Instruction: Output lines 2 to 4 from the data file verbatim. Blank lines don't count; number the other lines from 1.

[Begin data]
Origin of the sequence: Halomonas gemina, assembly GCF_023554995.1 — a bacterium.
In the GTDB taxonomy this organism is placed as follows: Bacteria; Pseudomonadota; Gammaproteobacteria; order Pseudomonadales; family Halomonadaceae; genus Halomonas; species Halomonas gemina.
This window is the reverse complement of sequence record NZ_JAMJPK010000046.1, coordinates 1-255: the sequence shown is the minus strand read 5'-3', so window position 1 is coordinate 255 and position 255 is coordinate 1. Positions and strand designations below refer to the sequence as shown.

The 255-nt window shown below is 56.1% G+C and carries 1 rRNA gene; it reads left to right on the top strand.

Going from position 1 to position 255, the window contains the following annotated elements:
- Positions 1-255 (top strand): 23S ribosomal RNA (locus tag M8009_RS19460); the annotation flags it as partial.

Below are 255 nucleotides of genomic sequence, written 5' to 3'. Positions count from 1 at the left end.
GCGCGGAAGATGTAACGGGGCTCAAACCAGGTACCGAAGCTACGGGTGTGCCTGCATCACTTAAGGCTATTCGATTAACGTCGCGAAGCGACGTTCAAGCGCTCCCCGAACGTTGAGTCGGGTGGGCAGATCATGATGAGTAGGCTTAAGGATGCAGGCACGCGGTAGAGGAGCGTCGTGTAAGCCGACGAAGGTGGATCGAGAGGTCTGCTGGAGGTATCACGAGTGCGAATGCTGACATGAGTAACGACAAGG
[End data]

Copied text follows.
In the GTDB taxonomy this organism is placed as follows: Bacteria; Pseudomonadota; Gammaproteobacteria; order Pseudomonadales; family Halomonadaceae; genus Halomonas; species Halomonas gemina.
This window is the reverse complement of sequence record NZ_JAMJPK010000046.1, coordinates 1-255: the sequence shown is the minus strand read 5'-3', so window position 1 is coordinate 255 and position 255 is coordinate 1. Positions and strand designations below refer to the sequence as shown.

The 255-nt window shown below is 56.1% G+C and carries 1 rRNA gene; it reads left to right on the top strand.